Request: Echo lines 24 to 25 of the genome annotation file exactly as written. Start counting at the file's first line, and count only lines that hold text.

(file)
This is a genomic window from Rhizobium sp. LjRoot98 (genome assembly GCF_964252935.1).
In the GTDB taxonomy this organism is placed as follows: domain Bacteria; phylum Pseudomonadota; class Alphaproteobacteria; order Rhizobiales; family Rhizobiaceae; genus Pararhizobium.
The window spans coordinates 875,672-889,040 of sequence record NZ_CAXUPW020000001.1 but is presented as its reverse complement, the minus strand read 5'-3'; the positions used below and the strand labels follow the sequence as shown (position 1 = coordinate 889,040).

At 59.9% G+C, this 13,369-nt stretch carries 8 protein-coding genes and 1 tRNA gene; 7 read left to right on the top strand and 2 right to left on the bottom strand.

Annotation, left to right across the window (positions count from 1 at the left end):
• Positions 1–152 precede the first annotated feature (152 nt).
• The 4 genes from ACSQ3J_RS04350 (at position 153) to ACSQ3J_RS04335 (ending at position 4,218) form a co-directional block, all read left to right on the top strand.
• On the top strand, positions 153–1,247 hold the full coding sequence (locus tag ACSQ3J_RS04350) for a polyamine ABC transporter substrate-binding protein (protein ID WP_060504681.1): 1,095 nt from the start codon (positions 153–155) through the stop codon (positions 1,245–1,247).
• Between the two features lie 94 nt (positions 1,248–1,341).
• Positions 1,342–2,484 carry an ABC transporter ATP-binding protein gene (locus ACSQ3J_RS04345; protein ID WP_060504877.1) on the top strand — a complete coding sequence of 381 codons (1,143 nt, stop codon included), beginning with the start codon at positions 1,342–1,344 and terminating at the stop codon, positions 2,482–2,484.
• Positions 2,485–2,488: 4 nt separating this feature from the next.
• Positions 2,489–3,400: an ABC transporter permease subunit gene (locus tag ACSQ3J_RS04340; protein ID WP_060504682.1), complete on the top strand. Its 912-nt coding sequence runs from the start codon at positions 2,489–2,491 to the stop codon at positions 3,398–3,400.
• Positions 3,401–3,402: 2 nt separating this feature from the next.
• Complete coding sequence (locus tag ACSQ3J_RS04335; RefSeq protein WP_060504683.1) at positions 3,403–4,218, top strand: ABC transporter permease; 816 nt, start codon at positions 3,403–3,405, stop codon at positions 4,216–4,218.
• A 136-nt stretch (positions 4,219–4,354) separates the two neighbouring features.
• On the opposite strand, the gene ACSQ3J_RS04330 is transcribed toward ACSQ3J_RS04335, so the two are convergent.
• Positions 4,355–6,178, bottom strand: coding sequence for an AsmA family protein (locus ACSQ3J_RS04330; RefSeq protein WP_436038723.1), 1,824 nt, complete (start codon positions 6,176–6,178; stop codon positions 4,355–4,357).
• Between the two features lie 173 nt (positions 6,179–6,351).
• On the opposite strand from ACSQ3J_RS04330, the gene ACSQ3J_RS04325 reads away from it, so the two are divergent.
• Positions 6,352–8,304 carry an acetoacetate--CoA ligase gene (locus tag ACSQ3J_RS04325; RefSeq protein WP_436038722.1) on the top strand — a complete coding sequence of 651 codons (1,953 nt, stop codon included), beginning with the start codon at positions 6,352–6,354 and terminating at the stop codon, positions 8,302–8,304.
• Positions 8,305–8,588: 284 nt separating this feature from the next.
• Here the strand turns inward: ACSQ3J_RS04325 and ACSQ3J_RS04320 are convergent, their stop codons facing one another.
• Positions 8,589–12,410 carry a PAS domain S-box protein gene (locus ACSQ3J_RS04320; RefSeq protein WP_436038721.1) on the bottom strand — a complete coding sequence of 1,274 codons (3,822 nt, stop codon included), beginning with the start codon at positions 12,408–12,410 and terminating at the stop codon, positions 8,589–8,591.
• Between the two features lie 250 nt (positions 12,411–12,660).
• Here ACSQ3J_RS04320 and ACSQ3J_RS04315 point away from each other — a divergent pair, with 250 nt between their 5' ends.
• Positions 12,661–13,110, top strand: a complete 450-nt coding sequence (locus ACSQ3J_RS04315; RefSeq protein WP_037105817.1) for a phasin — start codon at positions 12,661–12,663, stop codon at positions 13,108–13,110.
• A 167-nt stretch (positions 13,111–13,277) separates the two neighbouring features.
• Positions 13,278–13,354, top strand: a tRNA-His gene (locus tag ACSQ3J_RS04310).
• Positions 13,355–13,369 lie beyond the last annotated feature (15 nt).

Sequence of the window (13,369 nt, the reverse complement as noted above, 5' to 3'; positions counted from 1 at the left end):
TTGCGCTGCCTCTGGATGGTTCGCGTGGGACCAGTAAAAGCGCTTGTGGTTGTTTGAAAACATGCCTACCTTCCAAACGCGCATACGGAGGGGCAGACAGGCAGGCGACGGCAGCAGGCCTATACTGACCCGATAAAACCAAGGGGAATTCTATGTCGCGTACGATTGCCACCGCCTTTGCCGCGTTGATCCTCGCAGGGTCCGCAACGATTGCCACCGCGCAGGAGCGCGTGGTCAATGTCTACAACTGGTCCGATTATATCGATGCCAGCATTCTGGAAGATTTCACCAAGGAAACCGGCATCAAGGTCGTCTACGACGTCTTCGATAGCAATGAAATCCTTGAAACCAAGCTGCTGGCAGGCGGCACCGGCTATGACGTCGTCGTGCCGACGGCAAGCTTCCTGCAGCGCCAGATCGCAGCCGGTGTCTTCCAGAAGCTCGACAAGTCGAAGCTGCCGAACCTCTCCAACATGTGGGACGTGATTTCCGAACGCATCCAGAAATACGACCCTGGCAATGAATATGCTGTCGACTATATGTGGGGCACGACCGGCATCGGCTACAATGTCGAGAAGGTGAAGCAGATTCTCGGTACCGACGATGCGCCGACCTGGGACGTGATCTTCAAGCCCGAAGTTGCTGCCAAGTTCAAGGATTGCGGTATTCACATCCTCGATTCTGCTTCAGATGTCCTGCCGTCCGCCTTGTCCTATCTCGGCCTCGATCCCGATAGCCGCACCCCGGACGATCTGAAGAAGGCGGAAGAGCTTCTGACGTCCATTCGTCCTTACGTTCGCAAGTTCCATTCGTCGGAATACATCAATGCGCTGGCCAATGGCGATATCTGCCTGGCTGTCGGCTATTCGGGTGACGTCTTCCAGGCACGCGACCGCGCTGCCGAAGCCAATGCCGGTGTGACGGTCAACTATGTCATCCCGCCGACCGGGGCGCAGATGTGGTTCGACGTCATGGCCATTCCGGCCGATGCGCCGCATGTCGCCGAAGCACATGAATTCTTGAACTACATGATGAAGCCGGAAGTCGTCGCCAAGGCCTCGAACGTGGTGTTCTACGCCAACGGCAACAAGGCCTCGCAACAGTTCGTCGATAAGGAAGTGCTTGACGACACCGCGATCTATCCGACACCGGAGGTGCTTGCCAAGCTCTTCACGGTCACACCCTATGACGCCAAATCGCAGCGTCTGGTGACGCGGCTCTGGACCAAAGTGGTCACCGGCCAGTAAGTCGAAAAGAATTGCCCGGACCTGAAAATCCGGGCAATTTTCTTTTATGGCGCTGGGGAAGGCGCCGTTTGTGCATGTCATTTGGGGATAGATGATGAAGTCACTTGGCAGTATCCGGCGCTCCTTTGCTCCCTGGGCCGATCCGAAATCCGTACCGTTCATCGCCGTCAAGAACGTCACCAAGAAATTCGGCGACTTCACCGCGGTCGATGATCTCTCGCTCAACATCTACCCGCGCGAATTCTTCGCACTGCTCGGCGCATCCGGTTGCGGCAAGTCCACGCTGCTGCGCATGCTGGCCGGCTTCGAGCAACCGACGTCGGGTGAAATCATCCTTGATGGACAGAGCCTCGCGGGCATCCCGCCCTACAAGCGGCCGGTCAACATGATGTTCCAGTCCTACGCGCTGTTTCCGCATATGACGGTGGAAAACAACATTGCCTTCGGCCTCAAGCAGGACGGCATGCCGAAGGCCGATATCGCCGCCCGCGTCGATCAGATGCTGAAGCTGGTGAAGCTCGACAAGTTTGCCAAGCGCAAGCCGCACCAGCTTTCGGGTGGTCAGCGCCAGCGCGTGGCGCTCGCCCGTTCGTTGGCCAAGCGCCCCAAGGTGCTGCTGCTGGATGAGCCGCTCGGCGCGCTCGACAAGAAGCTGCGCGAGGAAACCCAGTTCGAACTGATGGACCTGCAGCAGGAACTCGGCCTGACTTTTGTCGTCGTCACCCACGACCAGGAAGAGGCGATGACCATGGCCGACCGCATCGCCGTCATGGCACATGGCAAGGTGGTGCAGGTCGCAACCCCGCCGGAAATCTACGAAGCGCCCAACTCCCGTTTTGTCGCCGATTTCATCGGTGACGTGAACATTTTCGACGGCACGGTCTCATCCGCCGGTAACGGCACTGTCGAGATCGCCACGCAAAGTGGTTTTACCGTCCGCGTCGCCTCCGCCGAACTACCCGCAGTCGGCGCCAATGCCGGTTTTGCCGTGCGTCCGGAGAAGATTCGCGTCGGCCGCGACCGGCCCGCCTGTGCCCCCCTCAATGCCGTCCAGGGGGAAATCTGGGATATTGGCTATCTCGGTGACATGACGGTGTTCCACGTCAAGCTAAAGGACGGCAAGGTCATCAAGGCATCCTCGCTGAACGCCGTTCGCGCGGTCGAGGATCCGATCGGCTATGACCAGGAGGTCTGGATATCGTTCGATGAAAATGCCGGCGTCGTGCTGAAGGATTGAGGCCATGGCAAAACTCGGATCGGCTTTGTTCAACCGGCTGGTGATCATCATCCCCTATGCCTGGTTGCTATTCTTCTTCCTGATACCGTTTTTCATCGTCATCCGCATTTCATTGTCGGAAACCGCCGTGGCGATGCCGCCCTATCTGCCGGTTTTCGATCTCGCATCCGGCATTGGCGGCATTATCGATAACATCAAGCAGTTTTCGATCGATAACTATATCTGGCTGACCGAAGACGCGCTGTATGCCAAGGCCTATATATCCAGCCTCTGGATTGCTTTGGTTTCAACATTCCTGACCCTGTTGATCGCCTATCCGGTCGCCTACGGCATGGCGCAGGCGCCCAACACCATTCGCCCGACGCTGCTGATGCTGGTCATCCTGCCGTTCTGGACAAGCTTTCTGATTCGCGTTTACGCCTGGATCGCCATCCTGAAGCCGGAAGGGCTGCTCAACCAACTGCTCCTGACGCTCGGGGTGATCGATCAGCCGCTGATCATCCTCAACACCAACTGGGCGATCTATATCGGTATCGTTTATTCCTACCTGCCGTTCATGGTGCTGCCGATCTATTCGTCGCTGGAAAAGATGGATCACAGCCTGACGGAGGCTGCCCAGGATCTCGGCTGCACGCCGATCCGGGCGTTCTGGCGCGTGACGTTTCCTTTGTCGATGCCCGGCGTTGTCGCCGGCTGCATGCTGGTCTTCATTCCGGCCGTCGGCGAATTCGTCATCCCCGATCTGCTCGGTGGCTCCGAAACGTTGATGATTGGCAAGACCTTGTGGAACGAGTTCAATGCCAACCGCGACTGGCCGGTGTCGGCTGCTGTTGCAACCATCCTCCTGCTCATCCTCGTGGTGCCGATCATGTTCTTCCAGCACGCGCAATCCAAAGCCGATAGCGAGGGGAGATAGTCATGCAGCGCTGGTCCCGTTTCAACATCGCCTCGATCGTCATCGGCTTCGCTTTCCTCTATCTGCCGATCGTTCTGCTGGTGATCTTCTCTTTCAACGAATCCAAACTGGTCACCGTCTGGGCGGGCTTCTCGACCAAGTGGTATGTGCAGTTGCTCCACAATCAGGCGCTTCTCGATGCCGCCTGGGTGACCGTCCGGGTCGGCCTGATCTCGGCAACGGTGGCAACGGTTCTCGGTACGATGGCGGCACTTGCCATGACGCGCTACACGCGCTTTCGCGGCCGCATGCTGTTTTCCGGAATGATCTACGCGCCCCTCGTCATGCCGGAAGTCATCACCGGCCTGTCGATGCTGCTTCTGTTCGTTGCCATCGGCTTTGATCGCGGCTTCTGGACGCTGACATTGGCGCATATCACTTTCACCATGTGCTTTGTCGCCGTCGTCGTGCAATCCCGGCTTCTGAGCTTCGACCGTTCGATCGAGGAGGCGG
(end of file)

• Between the two features lie 250 nt (positions 12,411–12,660).
• Here ACSQ3J_RS04320 and ACSQ3J_RS04315 point away from each other — a divergent pair, with 250 nt between their 5' ends.